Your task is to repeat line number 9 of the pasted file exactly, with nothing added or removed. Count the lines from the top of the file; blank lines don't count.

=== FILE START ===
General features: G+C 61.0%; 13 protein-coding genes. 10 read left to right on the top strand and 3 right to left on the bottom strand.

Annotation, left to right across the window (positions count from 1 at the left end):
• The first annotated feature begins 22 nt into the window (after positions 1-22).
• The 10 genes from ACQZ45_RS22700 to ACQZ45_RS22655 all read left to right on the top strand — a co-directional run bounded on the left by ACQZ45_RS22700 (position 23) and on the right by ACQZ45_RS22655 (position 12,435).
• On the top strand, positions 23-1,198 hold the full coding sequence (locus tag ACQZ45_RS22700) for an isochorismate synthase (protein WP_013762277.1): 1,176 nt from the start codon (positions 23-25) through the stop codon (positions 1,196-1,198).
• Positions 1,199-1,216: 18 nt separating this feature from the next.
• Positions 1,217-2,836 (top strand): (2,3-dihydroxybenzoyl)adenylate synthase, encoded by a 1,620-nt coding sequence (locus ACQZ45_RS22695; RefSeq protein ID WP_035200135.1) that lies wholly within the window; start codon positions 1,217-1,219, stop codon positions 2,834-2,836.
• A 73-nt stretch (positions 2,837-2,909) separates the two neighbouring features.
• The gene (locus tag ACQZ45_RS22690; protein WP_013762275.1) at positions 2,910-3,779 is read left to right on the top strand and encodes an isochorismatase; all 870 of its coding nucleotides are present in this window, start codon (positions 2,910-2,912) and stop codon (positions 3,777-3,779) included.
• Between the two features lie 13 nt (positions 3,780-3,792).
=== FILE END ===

• The gene (locus tag ACQZ45_RS22690; protein WP_013762275.1) at positions 2,910-3,779 is read left to right on the top strand and encodes an isochorismatase; all 870 of its coding nucleotides are present in this window, start codon (positions 2,910-2,912) and stop codon (positions 3,777-3,779) included.